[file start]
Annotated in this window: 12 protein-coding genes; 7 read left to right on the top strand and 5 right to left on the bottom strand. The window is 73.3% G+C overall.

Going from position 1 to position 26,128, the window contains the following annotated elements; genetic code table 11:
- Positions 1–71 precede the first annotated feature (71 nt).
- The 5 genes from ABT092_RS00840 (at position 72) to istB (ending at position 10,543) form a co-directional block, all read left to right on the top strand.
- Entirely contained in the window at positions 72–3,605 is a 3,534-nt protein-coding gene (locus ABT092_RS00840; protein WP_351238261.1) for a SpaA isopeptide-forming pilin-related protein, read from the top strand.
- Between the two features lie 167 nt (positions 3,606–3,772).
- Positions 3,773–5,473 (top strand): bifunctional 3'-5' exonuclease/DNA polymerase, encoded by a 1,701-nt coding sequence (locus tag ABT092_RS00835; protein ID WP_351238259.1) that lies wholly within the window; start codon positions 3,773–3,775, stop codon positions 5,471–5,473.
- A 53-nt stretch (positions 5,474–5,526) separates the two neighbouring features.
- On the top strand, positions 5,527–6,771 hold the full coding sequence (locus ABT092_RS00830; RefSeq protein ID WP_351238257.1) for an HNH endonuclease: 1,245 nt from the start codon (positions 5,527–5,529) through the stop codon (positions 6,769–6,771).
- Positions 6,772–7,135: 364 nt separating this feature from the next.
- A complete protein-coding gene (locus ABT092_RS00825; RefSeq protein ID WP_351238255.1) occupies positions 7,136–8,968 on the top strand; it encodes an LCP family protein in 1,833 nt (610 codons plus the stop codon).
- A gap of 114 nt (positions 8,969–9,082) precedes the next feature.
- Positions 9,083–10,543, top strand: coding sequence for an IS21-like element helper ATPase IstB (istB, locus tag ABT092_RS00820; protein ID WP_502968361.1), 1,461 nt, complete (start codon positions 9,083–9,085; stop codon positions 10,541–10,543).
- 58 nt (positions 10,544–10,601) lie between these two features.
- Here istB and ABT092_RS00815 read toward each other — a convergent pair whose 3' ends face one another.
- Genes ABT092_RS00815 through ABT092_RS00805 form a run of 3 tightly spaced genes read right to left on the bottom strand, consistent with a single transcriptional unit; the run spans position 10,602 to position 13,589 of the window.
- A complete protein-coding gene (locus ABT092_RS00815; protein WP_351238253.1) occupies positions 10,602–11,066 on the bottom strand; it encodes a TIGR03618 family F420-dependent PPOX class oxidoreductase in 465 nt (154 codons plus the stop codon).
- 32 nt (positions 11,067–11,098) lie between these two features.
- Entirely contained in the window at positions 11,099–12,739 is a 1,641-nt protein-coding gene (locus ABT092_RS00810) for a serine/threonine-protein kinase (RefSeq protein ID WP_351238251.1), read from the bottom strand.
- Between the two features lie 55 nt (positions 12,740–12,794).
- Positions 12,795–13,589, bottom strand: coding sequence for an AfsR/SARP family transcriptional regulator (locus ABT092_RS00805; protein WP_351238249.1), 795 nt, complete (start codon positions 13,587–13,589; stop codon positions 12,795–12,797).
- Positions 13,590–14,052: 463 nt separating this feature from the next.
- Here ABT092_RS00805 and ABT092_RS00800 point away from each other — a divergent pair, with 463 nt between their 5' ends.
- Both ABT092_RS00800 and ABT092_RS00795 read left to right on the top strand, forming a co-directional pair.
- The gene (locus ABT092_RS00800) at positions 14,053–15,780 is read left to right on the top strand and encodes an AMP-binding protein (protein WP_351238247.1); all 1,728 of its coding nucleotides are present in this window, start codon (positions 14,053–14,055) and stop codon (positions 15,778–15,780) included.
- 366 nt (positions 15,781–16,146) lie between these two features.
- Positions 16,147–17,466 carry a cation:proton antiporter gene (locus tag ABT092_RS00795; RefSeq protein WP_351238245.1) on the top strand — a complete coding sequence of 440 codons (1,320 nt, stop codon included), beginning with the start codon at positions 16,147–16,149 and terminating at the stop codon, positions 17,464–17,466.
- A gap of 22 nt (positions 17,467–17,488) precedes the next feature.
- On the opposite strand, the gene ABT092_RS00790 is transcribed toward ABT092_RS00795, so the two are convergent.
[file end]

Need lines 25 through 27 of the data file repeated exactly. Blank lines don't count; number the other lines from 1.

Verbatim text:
- The gene (locus ABT092_RS00800) at positions 14,053–15,780 is read left to right on the top strand and encodes an AMP-binding protein (protein WP_351238247.1); all 1,728 of its coding nucleotides are present in this window, start codon (positions 14,053–14,055) and stop codon (positions 15,778–15,780) included.
- 366 nt (positions 15,781–16,146) lie between these two features.
- Positions 16,147–17,466 carry a cation:proton antiporter gene (locus tag ABT092_RS00795; RefSeq protein WP_351238245.1) on the top strand — a complete coding sequence of 440 codons (1,320 nt, stop codon included), beginning with the start codon at positions 16,147–16,149 and terminating at the stop codon, positions 17,464–17,466.